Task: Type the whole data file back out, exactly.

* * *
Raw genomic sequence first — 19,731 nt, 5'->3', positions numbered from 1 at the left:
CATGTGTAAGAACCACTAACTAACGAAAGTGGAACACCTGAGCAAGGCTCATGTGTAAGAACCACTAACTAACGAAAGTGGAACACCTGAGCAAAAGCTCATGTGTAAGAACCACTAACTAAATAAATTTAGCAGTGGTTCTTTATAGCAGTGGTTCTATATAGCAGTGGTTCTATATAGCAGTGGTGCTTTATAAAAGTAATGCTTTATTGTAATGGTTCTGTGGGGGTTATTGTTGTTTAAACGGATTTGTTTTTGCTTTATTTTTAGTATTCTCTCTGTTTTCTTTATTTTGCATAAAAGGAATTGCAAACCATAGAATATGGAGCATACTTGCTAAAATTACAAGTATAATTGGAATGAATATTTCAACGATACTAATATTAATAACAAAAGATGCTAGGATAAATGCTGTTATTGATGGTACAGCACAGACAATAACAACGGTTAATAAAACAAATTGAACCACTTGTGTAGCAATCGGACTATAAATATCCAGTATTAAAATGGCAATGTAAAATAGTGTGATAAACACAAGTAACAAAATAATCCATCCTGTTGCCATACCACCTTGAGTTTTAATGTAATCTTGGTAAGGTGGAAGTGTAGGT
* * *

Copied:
Raw genomic sequence first — 19,731 nt, 5'->3', positions numbered from 1 at the left:
CATGTGTAAGAACCACTAACTAACGAAAGTGGAACACCTGAGCAAGGCTCATGTGTAAGAACCACTAACTAACGAAAGTGGAACACCTGAGCAAAAGCTCATGTGTAAGAACCACTAACTAAATAAATTTAGCAGTGGTTCTTTATAGCAGTGGTTCTATATAGCAGTGGTTCTATATAGCAGTGGTGCTTTATAAAAGTAATGCTTTATTGTAATGGTTCTGTGGGGGTTATTGTTGTTTAAACGGATTTGTTTTTGCTTTATTTTTAGTATTCTCTCTGTTTTCTTTATTTTGCATAAAAGGAATTGCAAACCATAGAATATGGAGCATACTTGCTAAAATTACAAGTATAATTGGAATGAATATTTCAACGATACTAATATTAATAACAAAAGATGCTAGGATAAATGCTGTTATTGATGGTACAGCACAGACAATAACAACGGTTAATAAAACAAATTGAACCACTTGTGTAGCAATCGGACTATAAATATCCAGTATTAAAATGGCAATGTAAAATAGTGTGATAAACACAAGTAACAAAATAATCCATCCTGTTGCCATACCACCTTGAGTTTTAATGTAATCTTGGTAAGGTGGAAGTGTAGGT